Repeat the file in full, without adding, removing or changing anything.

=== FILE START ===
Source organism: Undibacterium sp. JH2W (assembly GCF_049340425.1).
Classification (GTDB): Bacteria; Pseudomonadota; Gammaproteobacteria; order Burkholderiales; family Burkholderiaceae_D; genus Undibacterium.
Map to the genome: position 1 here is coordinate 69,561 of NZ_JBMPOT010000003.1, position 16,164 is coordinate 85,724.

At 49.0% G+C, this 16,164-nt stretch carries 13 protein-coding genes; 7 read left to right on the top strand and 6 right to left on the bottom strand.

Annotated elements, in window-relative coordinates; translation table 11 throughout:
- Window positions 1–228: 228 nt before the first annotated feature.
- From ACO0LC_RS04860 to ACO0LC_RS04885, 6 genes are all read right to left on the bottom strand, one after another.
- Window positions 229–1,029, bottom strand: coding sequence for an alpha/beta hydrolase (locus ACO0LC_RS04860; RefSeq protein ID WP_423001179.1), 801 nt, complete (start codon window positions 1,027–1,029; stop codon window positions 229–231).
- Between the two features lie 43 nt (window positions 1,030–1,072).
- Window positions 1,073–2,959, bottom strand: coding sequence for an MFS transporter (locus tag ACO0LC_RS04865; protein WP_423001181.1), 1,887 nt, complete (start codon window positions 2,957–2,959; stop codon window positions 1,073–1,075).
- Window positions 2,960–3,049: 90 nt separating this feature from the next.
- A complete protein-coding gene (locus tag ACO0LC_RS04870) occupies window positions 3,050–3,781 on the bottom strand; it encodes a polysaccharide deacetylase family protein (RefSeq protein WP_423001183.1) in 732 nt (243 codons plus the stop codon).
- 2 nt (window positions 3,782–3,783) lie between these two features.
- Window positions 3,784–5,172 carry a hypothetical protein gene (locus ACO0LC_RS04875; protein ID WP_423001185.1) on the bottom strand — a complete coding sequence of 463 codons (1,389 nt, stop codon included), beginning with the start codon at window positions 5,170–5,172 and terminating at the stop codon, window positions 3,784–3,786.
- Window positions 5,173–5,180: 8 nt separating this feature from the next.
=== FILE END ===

Source organism: Undibacterium sp. JH2W (assembly GCF_049340425.1).
Classification (GTDB): Bacteria; Pseudomonadota; Gammaproteobacteria; order Burkholderiales; family Burkholderiaceae_D; genus Undibacterium.
Map to the genome: position 1 here is coordinate 69,561 of NZ_JBMPOT010000003.1, position 16,164 is coordinate 85,724.

At 49.0% G+C, this 16,164-nt stretch carries 13 protein-coding genes; 7 read left to right on the top strand and 6 right to left on the bottom strand.

Annotated elements, in window-relative coordinates; translation table 11 throughout:
- Window positions 1–228: 228 nt before the first annotated feature.
- From ACO0LC_RS04860 to ACO0LC_RS04885, 6 genes are all read right to left on the bottom strand, one after another.
- Window positions 229–1,029, bottom strand: coding sequence for an alpha/beta hydrolase (locus ACO0LC_RS04860; RefSeq protein ID WP_423001179.1), 801 nt, complete (start codon window positions 1,027–1,029; stop codon window positions 229–231).
- Between the two features lie 43 nt (window positions 1,030–1,072).
- Window positions 1,073–2,959, bottom strand: coding sequence for an MFS transporter (locus tag ACO0LC_RS04865; protein WP_423001181.1), 1,887 nt, complete (start codon window positions 2,957–2,959; stop codon window positions 1,073–1,075).
- Window positions 2,960–3,049: 90 nt separating this feature from the next.
- A complete protein-coding gene (locus tag ACO0LC_RS04870) occupies window positions 3,050–3,781 on the bottom strand; it encodes a polysaccharide deacetylase family protein (RefSeq protein WP_423001183.1) in 732 nt (243 codons plus the stop codon).
- 2 nt (window positions 3,782–3,783) lie between these two features.
- Window positions 3,784–5,172 carry a hypothetical protein gene (locus ACO0LC_RS04875; protein ID WP_423001185.1) on the bottom strand — a complete coding sequence of 463 codons (1,389 nt, stop codon included), beginning with the start codon at window positions 5,170–5,172 and terminating at the stop codon, window positions 3,784–3,786.
- Window positions 5,173–5,180: 8 nt separating this feature from the next.